Miami killer Marshall Lee Gore will be executed Sept. 10, Florida’s governor said Tuesday, hours after the state’s high court denied a last-ditch appeal.
The 50-year-old was convicted and set to Death Row for the 1988 slaying of Lauderhill’s Robyn Novick, whose body was found stabbed and beaten in a trash pile near Homestead.
Gore — notorious for his outrageous courtroom outbursts during his trials — also is on Death Row for the 1988 murder of Tennessee college student Susan Marie Roark, whose corpse was found in a rural area of Union County.
He will die by lethal injection at 6 p.m. at Florida State Prison in Starke.
Gore’s lawyers claimed that their client was mentally ill and his execution would violate a constitutional ban on cruel and unusual punishment.
But the Florida Supreme Court on Tuesday agreed with a Bradford judge, who ruled that Gore was faking his mental illness, which included wild claims that the state was harvesting his organs and his eyes were to be given to the son of an unnamed senator.
Judge Ysleta McDonald said there “is no credible evidence that Gore’s mental state is such that he believes he is being executed for any reason other than the murder of Ms. Novick.”
Gov. Rick Scott originally scheduled Gore to be executed on June 24 at the Florida State Prison in Starke. However, one hour before the execution, the Atlanta-based U.S. 11th Circuit Court of Appeal stayed the execution, giving Gore a chance to flesh out the issue.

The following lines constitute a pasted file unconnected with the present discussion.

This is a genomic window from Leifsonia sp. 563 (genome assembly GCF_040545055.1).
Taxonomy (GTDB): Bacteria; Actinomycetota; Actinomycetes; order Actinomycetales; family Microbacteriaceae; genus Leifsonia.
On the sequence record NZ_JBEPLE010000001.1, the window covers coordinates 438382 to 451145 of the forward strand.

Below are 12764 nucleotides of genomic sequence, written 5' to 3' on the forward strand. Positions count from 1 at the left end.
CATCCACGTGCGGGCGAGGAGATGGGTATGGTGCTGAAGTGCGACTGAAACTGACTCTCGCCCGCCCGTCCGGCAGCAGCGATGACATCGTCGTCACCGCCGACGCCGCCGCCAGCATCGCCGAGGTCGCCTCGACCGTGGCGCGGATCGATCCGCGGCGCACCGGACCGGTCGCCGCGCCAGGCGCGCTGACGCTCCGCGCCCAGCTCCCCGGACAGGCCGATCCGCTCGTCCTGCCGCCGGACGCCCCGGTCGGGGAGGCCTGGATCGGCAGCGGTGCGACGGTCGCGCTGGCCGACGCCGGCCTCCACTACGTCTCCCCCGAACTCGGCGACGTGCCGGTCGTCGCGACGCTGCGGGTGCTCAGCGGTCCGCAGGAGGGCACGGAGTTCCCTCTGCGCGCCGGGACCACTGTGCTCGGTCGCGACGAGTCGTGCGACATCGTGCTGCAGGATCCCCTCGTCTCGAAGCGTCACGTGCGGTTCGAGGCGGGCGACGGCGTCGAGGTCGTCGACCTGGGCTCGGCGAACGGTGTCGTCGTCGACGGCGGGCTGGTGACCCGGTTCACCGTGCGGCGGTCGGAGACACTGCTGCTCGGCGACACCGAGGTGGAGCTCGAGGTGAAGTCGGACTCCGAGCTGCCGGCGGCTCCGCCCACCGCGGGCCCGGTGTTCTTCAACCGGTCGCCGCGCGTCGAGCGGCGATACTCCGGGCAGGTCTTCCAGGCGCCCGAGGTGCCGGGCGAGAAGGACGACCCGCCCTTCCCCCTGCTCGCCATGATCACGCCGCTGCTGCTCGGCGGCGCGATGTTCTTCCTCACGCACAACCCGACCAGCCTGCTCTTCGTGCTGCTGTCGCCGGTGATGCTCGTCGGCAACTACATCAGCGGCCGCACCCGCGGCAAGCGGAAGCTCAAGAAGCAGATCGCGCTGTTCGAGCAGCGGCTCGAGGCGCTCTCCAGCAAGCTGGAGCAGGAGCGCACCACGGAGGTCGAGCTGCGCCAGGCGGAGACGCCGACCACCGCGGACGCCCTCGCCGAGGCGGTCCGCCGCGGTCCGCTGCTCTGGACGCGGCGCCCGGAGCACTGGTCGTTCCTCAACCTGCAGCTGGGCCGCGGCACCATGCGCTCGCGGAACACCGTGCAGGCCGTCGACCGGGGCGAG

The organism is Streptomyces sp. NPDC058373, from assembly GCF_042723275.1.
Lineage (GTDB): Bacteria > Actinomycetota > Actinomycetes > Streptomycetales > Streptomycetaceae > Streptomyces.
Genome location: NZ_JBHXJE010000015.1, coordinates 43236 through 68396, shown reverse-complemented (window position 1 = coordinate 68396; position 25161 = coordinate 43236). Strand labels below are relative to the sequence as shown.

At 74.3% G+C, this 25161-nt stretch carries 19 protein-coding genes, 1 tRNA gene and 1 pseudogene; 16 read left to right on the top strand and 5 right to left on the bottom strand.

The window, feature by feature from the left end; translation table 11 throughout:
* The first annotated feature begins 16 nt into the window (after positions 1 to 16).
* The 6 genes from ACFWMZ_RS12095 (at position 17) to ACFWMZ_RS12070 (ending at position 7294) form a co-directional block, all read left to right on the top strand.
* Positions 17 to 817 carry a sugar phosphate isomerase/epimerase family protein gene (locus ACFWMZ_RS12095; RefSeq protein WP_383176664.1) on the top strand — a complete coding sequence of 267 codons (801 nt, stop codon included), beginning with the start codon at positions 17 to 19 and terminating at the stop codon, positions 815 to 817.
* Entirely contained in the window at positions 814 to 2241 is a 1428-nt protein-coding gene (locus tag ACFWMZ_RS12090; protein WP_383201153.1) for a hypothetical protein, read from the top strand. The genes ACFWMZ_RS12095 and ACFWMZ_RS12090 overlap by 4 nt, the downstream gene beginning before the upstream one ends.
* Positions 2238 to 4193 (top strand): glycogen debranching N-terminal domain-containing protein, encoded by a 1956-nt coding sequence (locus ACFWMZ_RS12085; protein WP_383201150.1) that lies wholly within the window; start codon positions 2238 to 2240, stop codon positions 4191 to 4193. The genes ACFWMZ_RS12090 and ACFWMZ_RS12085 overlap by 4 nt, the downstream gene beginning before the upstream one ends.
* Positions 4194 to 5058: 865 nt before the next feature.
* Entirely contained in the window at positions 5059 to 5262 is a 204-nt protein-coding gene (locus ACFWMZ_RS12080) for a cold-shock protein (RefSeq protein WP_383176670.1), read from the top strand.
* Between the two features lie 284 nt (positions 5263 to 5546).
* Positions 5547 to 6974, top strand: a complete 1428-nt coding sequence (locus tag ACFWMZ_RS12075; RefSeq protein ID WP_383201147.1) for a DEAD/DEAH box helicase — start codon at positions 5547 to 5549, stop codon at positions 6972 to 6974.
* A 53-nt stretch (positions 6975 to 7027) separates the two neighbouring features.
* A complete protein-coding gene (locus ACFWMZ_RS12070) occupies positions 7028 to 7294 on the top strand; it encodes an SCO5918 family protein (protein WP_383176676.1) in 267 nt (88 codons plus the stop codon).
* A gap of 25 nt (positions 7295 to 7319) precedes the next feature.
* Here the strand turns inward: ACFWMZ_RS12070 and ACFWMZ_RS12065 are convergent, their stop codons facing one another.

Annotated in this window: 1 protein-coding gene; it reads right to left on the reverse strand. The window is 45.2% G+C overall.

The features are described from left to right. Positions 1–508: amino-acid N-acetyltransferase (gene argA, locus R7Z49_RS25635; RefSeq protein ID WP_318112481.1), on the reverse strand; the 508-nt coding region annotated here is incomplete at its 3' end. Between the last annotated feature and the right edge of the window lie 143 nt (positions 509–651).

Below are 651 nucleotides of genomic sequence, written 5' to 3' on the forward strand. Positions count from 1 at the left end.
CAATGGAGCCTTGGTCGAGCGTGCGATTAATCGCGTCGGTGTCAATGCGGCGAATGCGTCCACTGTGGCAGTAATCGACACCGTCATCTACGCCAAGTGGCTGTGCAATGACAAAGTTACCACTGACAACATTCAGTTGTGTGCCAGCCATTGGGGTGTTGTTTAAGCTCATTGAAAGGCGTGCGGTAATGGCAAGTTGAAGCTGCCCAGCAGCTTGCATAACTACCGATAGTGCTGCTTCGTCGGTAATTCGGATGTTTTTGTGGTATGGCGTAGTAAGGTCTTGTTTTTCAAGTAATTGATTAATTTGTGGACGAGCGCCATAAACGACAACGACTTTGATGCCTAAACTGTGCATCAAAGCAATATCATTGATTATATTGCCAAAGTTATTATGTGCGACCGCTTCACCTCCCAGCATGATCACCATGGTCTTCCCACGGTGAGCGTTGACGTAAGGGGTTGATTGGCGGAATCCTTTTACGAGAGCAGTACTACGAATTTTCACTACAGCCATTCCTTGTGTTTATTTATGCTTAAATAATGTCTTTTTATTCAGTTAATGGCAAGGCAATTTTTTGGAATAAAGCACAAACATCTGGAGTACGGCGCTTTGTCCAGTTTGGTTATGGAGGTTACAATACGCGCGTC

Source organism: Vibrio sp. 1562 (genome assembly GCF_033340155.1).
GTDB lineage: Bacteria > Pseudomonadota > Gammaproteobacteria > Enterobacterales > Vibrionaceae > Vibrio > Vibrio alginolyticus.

Three days later, the court lifted the stay, saying Gore had not met the criteria for delaying the execution.
But a July 10 execution date was also stayed after Judge McDonald scheduled a hearing to allow Gore to present a doctor who claimed the man is insane.
Gore followed a similar legal path as another Miami murderer, John Errol Ferguson, whose lawyers said was a long-diagnosed schizophrenic who believed he was the “Prince of God.”
After a 10-month legal battle, Ferguson was executed earlier this month. Unlike Ferguson, Gore does not have a history of diagnoses of mental illness.
“I’m gratified the Supreme Court saw through his shenanigans,” said retired Miami-Dade Detective Dave Simmons, who helped investigate Gore’s strings of crimes in the 1980s. “He’s crafty as a fox and will do anything to circumvent being held responsible for his actions.”
Gore was arrested after he kidnapped a stripper named Tina at Tootsie’s Cabaret in North Miami-Dade. He raped the woman, slit her throat and bashed her head in with a rock before leaving her to die in a rural area near Homestead.
She survived and alerted police that Gore had stolen her car — with her 2-year-old son Jimmy in the back seat. Police later found the child in an abandoned Georgia home; Gore soon was arrested.
Officers who had been looking for the toddler stumbled across Novick’s corpse in a trash heap near Homestead. She was last seen leaving a nearby tavern with Gore.
Novick, 30, originally from Cincinnati, was a General Motors credit services representative who met Gore during a brief stint moonlighting as a dancer at Solid Gold in North Miami-Dade.